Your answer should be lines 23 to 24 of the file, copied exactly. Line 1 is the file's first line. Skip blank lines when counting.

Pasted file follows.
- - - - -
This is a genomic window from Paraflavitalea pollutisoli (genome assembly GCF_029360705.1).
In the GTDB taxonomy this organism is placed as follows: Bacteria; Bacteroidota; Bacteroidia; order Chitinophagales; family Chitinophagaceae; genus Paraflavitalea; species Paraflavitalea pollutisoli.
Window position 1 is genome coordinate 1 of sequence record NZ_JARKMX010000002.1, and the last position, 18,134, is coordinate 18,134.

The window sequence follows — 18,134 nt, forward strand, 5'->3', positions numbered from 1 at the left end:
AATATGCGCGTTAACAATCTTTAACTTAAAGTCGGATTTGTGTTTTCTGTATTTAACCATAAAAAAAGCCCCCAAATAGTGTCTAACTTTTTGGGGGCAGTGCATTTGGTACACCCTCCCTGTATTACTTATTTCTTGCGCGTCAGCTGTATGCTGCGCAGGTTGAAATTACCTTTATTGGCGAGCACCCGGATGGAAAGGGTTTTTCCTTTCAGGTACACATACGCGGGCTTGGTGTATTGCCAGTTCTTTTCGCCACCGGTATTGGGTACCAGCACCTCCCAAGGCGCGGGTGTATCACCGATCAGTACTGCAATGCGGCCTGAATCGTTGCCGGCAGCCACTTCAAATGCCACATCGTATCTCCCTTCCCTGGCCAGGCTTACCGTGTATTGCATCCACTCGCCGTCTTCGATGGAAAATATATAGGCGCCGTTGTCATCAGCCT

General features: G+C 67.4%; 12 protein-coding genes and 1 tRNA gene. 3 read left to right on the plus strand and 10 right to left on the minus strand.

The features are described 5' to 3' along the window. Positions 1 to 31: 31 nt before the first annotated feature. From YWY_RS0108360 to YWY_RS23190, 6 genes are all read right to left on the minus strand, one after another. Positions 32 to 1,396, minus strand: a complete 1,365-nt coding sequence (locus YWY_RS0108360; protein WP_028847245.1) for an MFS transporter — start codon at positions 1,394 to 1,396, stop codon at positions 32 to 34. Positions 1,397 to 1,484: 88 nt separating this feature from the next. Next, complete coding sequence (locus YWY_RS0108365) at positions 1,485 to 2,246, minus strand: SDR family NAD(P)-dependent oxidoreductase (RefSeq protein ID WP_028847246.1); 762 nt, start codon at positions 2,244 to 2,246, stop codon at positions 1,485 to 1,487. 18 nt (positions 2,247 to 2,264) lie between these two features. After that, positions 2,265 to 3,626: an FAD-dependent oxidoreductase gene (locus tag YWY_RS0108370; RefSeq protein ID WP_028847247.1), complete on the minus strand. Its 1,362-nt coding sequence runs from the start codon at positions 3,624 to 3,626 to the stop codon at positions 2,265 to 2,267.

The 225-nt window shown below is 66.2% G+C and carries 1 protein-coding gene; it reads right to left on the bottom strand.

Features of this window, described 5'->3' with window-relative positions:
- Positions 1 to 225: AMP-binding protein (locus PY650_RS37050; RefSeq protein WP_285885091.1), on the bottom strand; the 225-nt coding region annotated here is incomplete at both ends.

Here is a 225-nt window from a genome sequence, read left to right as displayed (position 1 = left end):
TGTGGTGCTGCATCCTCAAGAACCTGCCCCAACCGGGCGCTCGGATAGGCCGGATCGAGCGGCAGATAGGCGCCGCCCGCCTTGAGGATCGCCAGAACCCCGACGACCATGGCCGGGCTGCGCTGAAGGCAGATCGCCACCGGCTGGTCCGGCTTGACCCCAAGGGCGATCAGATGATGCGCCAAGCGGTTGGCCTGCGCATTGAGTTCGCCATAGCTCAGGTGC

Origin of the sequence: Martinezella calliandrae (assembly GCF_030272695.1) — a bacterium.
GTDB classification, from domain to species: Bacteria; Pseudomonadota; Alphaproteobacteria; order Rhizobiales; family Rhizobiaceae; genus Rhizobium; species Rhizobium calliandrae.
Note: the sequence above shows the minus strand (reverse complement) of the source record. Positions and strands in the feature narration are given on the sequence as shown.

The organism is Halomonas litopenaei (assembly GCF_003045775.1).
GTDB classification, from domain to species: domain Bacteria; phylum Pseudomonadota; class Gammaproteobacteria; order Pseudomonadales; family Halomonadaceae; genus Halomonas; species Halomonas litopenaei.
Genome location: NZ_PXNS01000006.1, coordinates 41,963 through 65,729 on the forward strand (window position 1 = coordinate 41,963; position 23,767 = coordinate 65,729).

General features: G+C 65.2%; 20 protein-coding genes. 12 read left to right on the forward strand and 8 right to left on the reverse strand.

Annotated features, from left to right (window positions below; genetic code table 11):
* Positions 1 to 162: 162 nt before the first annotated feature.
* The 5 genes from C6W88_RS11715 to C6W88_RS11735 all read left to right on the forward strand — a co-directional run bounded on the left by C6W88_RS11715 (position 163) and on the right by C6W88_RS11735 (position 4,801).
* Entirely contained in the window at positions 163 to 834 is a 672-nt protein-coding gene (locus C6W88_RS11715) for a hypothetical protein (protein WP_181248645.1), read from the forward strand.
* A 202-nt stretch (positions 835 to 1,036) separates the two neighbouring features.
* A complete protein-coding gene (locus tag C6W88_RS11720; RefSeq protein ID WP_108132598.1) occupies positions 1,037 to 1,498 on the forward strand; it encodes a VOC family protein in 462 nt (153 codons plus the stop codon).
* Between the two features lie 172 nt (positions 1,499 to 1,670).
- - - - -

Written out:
* Entirely contained in the window at positions 163 to 834 is a 672-nt protein-coding gene (locus C6W88_RS11715) for a hypothetical protein (protein WP_181248645.1), read from the forward strand.
* A 202-nt stretch (positions 835 to 1,036) separates the two neighbouring features.